Sunday, May 04, 2008

Another Western Woman in Eastern Lands: Miss Mary Ann Aldersey

Source: Not Less Than Everything, by Valerie Griffiths.

In 1834 a group of British women came together to form a new ministry with the good Victorian name The Society for the Promoting Female Education in [India, China, and] the East. Over the next 40 years they sent more than 150 single women, mostly mature women with teaching experience, to China, Southeast Asia, India, South Africa, and the Middle East, to set up schools for local children. Other agencies that refused to accept single women nevertheless depended on the SPFEE for a supply of teachers.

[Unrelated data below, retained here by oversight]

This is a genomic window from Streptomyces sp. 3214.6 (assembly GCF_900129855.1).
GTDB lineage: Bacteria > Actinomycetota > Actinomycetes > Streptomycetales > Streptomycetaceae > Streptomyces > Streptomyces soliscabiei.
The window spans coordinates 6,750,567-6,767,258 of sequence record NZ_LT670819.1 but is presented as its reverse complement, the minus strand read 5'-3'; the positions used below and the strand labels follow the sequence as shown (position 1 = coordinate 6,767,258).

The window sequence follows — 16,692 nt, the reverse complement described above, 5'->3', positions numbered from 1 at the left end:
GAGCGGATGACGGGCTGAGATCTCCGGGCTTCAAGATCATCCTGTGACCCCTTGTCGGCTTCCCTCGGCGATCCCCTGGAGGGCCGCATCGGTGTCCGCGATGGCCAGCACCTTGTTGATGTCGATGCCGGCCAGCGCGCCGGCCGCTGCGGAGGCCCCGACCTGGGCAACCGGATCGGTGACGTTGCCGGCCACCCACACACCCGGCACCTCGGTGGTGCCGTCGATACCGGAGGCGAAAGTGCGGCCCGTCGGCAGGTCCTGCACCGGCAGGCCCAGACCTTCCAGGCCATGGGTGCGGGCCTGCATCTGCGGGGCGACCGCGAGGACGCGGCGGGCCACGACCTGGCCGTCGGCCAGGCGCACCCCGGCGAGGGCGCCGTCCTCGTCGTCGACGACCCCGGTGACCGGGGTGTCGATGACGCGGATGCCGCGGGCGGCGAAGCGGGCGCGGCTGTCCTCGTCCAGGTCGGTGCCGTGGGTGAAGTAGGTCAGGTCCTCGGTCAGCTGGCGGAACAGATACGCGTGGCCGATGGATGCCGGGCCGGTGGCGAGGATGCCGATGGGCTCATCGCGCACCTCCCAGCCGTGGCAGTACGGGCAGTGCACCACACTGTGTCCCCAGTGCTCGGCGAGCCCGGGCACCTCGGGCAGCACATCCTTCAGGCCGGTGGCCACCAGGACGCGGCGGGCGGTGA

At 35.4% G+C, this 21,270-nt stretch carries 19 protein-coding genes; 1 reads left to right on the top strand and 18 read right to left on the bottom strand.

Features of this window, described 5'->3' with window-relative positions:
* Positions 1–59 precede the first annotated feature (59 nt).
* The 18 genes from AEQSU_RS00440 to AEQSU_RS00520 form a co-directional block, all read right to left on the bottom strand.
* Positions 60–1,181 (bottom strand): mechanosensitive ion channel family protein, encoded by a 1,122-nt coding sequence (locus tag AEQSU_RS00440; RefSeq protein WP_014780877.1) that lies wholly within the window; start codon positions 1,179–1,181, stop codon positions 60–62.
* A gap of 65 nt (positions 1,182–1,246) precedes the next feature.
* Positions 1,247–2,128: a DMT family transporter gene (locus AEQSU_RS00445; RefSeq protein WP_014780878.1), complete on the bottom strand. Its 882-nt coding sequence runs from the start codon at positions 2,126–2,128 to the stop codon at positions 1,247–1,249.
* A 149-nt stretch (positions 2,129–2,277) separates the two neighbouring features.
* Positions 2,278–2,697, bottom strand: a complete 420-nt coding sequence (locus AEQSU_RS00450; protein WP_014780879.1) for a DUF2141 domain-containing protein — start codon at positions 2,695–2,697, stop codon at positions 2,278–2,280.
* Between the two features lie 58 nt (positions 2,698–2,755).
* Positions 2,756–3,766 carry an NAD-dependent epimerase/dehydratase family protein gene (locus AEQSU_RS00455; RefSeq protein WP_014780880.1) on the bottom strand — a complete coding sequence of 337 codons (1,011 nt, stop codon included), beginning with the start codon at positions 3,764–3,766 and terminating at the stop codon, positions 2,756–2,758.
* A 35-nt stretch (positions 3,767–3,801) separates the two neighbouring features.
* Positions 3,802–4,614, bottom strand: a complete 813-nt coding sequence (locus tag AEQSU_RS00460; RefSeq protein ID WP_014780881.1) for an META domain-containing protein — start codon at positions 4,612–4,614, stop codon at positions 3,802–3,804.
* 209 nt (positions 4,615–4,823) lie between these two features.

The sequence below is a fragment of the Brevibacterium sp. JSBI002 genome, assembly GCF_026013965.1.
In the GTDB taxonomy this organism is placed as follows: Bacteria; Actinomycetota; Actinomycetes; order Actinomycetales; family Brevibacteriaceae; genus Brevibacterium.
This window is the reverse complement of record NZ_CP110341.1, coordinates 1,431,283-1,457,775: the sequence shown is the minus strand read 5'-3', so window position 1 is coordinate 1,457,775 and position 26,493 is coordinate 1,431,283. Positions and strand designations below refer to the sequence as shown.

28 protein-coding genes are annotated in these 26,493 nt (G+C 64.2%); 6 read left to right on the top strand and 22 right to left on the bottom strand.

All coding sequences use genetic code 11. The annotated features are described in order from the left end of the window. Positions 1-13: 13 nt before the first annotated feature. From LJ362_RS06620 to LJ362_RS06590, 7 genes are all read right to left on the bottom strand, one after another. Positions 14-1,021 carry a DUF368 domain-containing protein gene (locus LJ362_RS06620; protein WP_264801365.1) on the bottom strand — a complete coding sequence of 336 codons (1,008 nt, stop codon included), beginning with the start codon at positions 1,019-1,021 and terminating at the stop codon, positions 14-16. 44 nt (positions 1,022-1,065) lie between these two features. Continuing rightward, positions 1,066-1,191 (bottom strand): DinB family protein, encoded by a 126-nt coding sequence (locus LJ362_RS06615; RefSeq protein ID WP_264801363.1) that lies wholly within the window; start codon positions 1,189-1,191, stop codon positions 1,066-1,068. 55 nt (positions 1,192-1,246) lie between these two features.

One of the founding committee members of this ministry was Mary Ann Aldersey. When she was 30 she gave a large donation to the London Missionary Society to encourage them to send out a pair of single women, and canvassed her friends to do the same. A clergyman impressed by her enthusiasm finally asked, “Why don’t you go yourself, Miss Aldersey?”

She was on the point of doing so when her brother was widowed. Mary Ann was expected to take over supervising his household and eight children [another source says five]. While she resented the delay, the experience with children certainly helped equip her for future ministry. When her brother remarried in 1837, Mary Ann, now 40, was free to go. She was also able to support herself through her own means - always handy when you are doing the unexpected!

Foreigners were still forbidden to live in China so she sailed for Indonesia, and ended up spending her first years in the city of Surabaya. Living outside the capital and teaching Christianity in a Muslim area she might have faced more opposition that she could withstand, but, as she said,